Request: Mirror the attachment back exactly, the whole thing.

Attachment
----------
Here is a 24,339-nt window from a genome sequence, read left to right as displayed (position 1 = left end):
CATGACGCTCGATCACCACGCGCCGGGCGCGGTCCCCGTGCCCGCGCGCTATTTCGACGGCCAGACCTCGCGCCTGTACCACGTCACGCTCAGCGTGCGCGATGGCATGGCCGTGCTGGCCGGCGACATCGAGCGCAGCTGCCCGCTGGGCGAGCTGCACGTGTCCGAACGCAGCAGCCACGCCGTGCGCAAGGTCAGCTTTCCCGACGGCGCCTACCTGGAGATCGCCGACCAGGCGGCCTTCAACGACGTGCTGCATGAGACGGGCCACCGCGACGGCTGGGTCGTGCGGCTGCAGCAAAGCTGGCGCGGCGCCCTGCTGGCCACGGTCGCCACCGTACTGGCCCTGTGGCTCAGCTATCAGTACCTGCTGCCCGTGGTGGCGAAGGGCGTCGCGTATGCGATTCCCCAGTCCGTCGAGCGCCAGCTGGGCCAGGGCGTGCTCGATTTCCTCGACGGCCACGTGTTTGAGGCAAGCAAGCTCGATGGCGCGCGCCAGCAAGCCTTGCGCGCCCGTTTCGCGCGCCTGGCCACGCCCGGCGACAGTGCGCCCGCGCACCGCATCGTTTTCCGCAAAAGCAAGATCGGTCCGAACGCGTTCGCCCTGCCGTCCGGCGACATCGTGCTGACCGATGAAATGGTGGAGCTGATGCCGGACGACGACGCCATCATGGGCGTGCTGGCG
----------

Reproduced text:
Here is a 24,339-nt window from a genome sequence, read left to right as displayed (position 1 = left end):
CATGACGCTCGATCACCACGCGCCGGGCGCGGTCCCCGTGCCCGCGCGCTATTTCGACGGCCAGACCTCGCGCCTGTACCACGTCACGCTCAGCGTGCGCGATGGCATGGCCGTGCTGGCCGGCGACATCGAGCGCAGCTGCCCGCTGGGCGAGCTGCACGTGTCCGAACGCAGCAGCCACGCCGTGCGCAAGGTCAGCTTTCCCGACGGCGCCTACCTGGAGATCGCCGACCAGGCGGCCTTCAACGACGTGCTGCATGAGACGGGCCACCGCGACGGCTGGGTCGTGCGGCTGCAGCAAAGCTGGCGCGGCGCCCTGCTGGCCACGGTCGCCACCGTACTGGCCCTGTGGCTCAGCTATCAGTACCTGCTGCCCGTGGTGGCGAAGGGCGTCGCGTATGCGATTCCCCAGTCCGTCGAGCGCCAGCTGGGCCAGGGCGTGCTCGATTTCCTCGACGGCCACGTGTTTGAGGCAAGCAAGCTCGATGGCGCGCGCCAGCAAGCCTTGCGCGCCCGTTTCGCGCGCCTGGCCACGCCCGGCGACAGTGCGCCCGCGCACCGCATCGTTTTCCGCAAAAGCAAGATCGGTCCGAACGCGTTCGCCCTGCCGTCCGGCGACATCGTGCTGACCGATGAAATGGTGGAGCTGATGCCGGACGACGACGCCATCATGGGCGTGCTGGCG